Barack Obama and his congressional allies are gambling that the largest public spending program since World War II and a new round of tax cuts will pry the U.S. economy from the recession's iron grip and avert another Depression.
But what if they're wrong?
Some conservative economists say that additional stimulus may only prolong the grief at best, triggering runaway inflation down the road and resulting in an even more bloated federal bureaucracy.
"I think the economy will recover regardless of what Washington does. But the long-term effect here will be to reduce the standard of living of the next generation because they will be saddled with all this debt," said Chris Edwards of the libertarian-leaning Cato Institute.
Even without the new spending proposed by Obama, the U.S. has a $1.2 trillion budget deficit this year, he noted. "If that isn't already enough of a Keynesian stimulus, what is?"
Early 20th-century British economist John Maynard Keynes argued that the government should intervene to avoid depressions by increasing its own spending and controlling interest rates. President Franklin D. Roosevelt based many of his New Deal spending initiatives on Keynesian theory.
But not all economists and politicians subscribe to that world view.
While there is broad support for some kind of major stimulus, the skeptics offer this as Exhibit A: The trillions hurled at the problem last year by Congress, the Bush administration and the Federal Reserve have yet to yield many tangible results.
Unemployment continues to climb, reaching a 16-year high of 7.2 percent in December and is expected to keep on rising through 2009. U.S. manufacturing remains in a serious slump. The decline in consumer spending in late 2008 is expected to continue.
Home values keep eroding
For many people, loans are hard or impossible to obtain. Millions of retirement accounts have been slammed by sharp stock market losses. Financial collapses, bailouts, rescue plans, foreclosures and profit reversals litter the landscape.
"What in September began as an emergency response to stabilize our financial markets has morphed before our very eyes into a string of taxpayer funded bailouts," said Rep. Spencer Bachus of Alabama, the senior Republican on the House Financial Services Committee. "Trillions of dollars in taxpayer backed guarantees and loans have been extended."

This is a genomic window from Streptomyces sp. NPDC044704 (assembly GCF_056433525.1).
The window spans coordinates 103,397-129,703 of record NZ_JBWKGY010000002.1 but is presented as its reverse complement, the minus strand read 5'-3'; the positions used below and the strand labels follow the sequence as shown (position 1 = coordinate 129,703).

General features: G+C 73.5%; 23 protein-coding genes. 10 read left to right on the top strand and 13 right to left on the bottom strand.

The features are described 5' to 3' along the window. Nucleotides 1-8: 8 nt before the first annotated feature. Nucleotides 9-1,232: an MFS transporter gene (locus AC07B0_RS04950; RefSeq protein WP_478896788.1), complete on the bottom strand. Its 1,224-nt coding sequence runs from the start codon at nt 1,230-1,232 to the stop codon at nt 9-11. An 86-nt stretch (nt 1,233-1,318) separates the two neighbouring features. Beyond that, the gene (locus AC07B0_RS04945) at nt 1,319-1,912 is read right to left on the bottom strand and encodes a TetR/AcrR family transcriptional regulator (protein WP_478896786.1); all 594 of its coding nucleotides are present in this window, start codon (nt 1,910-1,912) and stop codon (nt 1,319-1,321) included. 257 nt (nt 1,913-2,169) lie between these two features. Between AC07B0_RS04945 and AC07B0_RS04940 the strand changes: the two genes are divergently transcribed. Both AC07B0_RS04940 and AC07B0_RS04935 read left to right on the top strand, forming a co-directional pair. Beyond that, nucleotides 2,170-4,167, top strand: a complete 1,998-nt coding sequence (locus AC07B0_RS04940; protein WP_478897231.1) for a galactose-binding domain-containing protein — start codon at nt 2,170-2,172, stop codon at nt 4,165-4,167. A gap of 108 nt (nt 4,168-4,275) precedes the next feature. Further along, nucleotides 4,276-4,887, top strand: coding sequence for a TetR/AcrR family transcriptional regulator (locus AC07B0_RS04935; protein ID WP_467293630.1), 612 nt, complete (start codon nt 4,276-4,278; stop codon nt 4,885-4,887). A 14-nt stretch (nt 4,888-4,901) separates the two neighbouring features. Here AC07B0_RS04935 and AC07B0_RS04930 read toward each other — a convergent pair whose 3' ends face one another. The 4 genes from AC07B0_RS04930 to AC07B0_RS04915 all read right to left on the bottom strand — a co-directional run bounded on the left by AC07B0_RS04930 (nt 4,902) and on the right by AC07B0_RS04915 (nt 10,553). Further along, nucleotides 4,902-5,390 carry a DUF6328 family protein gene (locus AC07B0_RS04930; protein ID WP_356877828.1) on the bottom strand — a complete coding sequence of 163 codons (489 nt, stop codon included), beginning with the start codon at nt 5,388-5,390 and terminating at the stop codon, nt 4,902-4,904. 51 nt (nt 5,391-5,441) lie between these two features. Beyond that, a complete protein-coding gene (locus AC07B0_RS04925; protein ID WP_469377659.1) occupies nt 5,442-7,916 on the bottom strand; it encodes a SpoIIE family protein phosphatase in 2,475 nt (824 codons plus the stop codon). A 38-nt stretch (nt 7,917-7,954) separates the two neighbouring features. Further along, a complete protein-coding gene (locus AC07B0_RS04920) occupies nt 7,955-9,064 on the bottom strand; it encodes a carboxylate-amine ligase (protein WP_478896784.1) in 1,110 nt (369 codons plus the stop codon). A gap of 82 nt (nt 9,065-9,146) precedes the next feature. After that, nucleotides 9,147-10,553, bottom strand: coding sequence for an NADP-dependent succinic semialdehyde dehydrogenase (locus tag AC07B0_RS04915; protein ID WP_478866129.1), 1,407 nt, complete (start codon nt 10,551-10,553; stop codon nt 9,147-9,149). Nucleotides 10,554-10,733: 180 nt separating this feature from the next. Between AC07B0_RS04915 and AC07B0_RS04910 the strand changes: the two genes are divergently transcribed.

In short order last week, Congress cleared the way for a new $350 billion installment of bailout cash for the financial industry while House Democrats rolled out details of a $825 billion two-year stimulus package incorporating most of Obama's priorities. About one-third of it would go to tax breaks, with the rest to government spending. The plan could reach $1 trillion by the time Congress sends it to Obama's desk.
Allen Sinai, president of Decision Economics, a Boston-area financial consulting firm, said that even with Obama's aggressive spending program, the economy seems unlikely to show a true recovery this year in terms of sustainable gains by consumers and businesses.
"There are forces going on that are 1930s-like," Sinai said. "There is incredible asset deflation, a huge loss in wealth by households. In the '30s, even when funds became available from the financial system to borrow, the pessimism by consumers and businesses was so great that no one wanted to spend." Sinai wouldn't rule out a repeat of that mind-set.
'It's not too late'
Some economists who are not fans of Keynesian economics or stimulus packages argue that President Franklin D. Roosevelt's vaunted New Deal programs, highly touted today as a model for job creation, did little to spur a U.S. recovery.
"It was finally World War II that finally ended the Great Depression," said Bruce Bartlett, a White House economist in the Reagan administration and a top Treasury official in the first Bush administration. Bartlett is author of a study showing that nearly all postwar stimulus packages passed by Congress came too late to be of much help, and just increased the deficit and fueled inflation.
Obama shrugs off expressions of skepticism and casts his stimulus package as the right formula for creating long-lasting, well-paying jobs, despite its big cost.
"It's not too late to change course — but only if we take dramatic action as soon as possible," Obama said in Ohio on Friday just days before taking office.
Mark Zandi, chief economist of Moody's Economy.com, said the economy could stabilize by year's end under a big stimulus package, government steps to reduce the number of foreclosures and continued monetary easing by the Fed.
"But many things could go wrong," Zandi added. "The financial system is still obviously under extreme pressure. It's not hard to paint a dark picture. Global investors could panic and stop buying the bonds we issue and send interest rates higher. Oil prices could spike again for whatever reason. It's not hard at all to be pessimistic."